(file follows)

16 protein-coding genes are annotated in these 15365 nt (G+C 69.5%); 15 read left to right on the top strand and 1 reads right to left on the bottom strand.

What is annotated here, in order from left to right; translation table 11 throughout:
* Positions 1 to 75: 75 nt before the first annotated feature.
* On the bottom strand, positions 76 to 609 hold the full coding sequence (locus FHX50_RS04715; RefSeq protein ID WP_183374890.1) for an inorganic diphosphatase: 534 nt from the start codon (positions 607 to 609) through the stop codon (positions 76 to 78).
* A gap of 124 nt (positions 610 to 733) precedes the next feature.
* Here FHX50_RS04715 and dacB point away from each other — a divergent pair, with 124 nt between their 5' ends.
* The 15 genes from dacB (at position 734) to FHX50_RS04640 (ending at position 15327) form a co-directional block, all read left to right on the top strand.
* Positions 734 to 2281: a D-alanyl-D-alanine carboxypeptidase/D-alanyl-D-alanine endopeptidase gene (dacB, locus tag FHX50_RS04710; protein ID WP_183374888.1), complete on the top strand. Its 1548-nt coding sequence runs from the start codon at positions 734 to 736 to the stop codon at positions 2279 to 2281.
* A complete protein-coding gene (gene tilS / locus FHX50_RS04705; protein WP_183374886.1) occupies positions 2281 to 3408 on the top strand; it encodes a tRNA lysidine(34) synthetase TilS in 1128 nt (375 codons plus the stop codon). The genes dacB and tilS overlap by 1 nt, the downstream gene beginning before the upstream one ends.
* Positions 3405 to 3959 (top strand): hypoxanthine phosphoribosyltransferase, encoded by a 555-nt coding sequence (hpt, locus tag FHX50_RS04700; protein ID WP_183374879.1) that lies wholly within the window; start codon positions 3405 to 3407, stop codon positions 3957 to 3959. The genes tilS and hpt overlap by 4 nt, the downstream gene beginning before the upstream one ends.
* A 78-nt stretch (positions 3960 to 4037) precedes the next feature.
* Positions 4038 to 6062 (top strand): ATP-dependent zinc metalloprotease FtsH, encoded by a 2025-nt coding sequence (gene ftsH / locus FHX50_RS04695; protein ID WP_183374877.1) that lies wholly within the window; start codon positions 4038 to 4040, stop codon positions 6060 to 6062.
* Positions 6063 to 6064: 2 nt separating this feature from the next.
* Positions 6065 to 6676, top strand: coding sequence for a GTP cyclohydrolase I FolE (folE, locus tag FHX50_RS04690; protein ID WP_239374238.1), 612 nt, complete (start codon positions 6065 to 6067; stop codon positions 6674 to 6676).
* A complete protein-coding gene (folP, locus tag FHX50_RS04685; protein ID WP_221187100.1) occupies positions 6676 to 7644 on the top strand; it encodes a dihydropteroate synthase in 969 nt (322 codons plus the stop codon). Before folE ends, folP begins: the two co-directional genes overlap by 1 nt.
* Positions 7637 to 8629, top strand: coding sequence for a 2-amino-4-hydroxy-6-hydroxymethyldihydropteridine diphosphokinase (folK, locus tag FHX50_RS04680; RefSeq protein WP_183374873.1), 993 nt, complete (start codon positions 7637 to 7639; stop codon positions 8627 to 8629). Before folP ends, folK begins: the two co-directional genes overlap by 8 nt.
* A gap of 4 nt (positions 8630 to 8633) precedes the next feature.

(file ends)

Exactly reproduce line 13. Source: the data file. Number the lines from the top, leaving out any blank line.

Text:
* Positions 6063 to 6064: 2 nt separating this feature from the next.